With The Correct Tire Pressure, Your Car Handles Better And Your Tires Last Longer
Checking your tire pressure regularly is a habit worth having. I like to do it every 1000 km (600 mi) or so at one of my fill-ups. I use the same place each time for gas and air, close to my home, so my tires are still cold.
A front tire low on air can be harder to steer at slow speeds and can pull unexpectedly to one side during hard or sudden braking. This could result in an accident.
Rear tires, low on air, may go longer without being detected. The effect on the ride is more subtle. It often has the feel of the car ‘swimming’ back and forth in tiny movements. There is an unnatural softness, or sentimentality, to the ride.
Keep in mind that a soft tire also has less traction.
Letting Others Know
I see many under-inflated tires in my travels. When I can do it safely, I get beside the driver at a light or stop sign from letting them know. If necessary, I will use my horn to get their attention. A quick tip on the horn is usually enough.
Then I make a circular motion with my hand to indicate opening the window while lowering mine. This usually gets them to open their window, and I can let them know they need air in their (driver’s side or passenger side/front or rear) tire.
Make the communication short and clear, using the above phrases.
Tire Wear Patterns
Whenever I get up close and personal with my tires, I use the opportunity to check for any visible signs of uneven wear. Of course, if there is uneven wear, then this is a more advanced problem than the tire being just a little low on air.
And it’s probably been a long time since I checked my tire pressure.
Over-inflated tires will wear more on the center treads of the tire. Under-inflated tires will wear down the outer treads first, on both the tire’s inner and outer sides.
If only one of the inner or outer treads is worn, it is probably an alignment issue. Have your mechanic look at it.
Correct Tire Pressure
I make use of my tire pressure gauge to check my tires as I don’t trust the garages. Those can be dirty, hard to read, and stuck or frozen in winter. You also have no way of knowing their accuracy.
It occurred to me, though, that I also had no way of knowing my own tire gauge’s accuracy.
One way to test the gauge’s accuracy is to check your tires with your gauge and then another one. Compare the two readings. If both meters read within a few pounds of each other, they are probably accurate enough.
You can also buy tire pressure gauges that can be calibrated. This means that they can be checked against a pre-set standard.
I use a pencil type gauge and keep it in the glove box, where it will not get banged around.
Check your owner’s manual or door panel for proper tire inflation for your car. It was not as high as you see on the tire. The number on the tire is the maximum pressure.
Since pressure increases inside the tire as it heats up from driving, never fill your tires to maximum when they are cold. You will risk blow-outs.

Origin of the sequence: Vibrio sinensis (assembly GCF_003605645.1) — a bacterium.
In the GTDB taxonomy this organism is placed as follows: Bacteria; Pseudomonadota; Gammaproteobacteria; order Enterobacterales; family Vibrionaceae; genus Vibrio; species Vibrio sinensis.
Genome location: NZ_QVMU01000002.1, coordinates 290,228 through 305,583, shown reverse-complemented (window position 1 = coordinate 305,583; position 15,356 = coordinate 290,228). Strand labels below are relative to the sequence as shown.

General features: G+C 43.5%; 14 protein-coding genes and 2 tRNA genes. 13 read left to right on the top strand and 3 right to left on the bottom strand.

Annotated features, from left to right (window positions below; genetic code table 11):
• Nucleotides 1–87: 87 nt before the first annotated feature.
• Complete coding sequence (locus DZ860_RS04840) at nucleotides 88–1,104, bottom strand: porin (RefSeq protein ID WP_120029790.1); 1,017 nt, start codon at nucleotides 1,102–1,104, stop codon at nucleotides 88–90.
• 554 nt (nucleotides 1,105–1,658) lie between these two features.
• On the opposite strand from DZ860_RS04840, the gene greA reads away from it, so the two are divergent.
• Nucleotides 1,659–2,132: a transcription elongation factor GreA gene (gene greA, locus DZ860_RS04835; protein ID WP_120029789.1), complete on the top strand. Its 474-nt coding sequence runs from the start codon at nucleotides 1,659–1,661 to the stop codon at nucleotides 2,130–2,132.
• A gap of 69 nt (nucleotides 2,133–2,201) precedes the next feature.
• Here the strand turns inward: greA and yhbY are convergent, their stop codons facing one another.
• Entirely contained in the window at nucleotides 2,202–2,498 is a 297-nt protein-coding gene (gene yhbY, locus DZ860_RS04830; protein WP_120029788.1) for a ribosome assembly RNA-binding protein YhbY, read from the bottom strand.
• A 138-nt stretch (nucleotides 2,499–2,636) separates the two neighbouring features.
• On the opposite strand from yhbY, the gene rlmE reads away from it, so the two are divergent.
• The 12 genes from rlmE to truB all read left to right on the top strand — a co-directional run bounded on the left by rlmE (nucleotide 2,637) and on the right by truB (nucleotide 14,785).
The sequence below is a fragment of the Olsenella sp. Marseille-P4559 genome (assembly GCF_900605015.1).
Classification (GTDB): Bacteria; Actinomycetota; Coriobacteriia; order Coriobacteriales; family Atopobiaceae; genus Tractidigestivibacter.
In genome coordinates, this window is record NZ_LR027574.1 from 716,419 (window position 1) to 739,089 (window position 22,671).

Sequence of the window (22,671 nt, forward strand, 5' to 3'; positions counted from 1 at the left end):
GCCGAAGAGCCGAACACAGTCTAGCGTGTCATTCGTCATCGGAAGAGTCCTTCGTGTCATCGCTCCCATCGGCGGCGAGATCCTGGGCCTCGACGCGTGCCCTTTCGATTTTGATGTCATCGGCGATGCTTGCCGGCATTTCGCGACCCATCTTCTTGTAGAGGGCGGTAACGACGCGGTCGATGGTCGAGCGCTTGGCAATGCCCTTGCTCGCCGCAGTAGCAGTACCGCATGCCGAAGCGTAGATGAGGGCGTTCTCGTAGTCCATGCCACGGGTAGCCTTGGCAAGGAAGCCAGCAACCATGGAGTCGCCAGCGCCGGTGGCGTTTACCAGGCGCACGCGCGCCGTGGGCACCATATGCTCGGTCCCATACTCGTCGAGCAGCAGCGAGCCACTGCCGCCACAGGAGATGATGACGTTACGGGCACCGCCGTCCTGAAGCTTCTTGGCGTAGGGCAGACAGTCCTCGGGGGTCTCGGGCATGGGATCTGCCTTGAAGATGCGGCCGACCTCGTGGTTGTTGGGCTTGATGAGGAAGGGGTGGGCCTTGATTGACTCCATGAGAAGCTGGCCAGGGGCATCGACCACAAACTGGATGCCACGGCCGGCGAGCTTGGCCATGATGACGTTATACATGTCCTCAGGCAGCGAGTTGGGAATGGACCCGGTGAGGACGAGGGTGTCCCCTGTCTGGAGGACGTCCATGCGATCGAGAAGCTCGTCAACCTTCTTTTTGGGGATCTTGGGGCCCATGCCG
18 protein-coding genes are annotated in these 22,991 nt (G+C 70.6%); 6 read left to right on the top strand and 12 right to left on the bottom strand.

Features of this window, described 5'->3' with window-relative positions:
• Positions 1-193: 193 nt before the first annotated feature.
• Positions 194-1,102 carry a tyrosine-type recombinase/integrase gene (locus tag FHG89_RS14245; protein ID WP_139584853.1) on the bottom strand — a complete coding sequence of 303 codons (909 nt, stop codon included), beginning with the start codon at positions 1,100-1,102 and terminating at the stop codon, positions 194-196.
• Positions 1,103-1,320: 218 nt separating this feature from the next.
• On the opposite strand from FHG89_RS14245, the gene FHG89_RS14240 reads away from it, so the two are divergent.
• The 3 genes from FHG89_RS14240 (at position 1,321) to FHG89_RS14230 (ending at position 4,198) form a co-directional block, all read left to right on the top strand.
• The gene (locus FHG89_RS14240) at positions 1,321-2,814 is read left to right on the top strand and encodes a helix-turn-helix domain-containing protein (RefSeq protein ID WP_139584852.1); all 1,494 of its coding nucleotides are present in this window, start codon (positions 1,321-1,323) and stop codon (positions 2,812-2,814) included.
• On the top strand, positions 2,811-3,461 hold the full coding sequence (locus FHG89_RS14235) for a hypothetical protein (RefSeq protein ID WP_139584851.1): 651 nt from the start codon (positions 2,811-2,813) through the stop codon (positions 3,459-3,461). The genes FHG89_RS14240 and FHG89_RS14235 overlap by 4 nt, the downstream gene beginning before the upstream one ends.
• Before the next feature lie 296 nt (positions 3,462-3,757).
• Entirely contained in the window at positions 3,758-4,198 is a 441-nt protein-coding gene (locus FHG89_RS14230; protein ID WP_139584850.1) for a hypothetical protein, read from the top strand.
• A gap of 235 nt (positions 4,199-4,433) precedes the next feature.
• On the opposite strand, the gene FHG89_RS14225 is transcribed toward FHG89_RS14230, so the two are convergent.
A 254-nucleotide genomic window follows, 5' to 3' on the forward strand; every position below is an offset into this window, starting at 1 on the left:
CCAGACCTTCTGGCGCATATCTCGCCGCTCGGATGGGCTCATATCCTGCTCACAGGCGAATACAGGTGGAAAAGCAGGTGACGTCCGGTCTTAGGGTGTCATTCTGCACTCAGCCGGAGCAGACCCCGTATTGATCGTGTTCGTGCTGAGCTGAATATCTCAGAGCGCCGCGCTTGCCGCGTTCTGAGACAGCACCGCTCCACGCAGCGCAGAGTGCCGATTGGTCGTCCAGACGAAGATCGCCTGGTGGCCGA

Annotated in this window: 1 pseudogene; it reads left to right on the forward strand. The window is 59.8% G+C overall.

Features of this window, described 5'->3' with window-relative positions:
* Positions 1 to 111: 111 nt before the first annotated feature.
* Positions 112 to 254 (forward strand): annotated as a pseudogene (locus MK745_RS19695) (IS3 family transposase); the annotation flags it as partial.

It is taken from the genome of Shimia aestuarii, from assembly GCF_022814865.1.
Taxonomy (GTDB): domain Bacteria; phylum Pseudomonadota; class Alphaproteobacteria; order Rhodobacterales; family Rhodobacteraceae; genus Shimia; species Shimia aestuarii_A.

Most gas stations have air pumps somewhere around the outside of the driveway area. Some are free.
If the pump is not free and you are a regular customer, or you’ve just bought some gas, they may turn it on for free if you ask nicely.
The easy way is to get the mechanic to check your tire pressure for you when you get your car serviced. That, however, may not be often enough to check your tires.
Check your tire pressure regularly, visually, and with a gauge. Then it will be evident to you when a leak is new and needs immediate attention. This is the best insurance you have that you’ll be able to get to a garage in time to get a tire leak fixed.
Often it will be a nail or some other sharp object that you picked up accidentally.
I make sure I’m by a pump when I check my tires so I can top up right there if I need to. It should also be close to your starting point for the day (under 10 minutes) so that your tires are not yet warmed up.
7 Easy Steps To Proper Tire Pressure
- Pull up to the air pump so that you can reach all four tires from one spot.
- Take some paper towel or a rag from the car to use on the valve caps as they will be dirty from road tar and such stuff. Wipe them before taking them off so that your fingers and pockets (if that’s where you put them) stay clean.
- If a tire is at the correct air pressure, put the cap back on right away. If the tire needs a top-up, put the lid in a pocket or set it beside the tire where you won’t knock it out with the air hose.
- Once all tires have been checked, remove the hose from the holder and start the pump.
- Fill the tires that need it, occasionally checking with the gauge so as not to overfill.
- If you do overfill, use the protrusion on the back of the gauge’s head to depress the stem inside the valve and let some air out to reach the correct tire pressure.
- When all tires, including the spare, are at the proper air pressure, put all the valve caps back on tightly.
- Return the hose to the pump winding it around the holder so that it is off the ground.
- In cold weather, a hose left lying on the ground can take in water and freeze, making it useless for filling tires.
Take a minute to leave things ready for the next customer. It just might be you.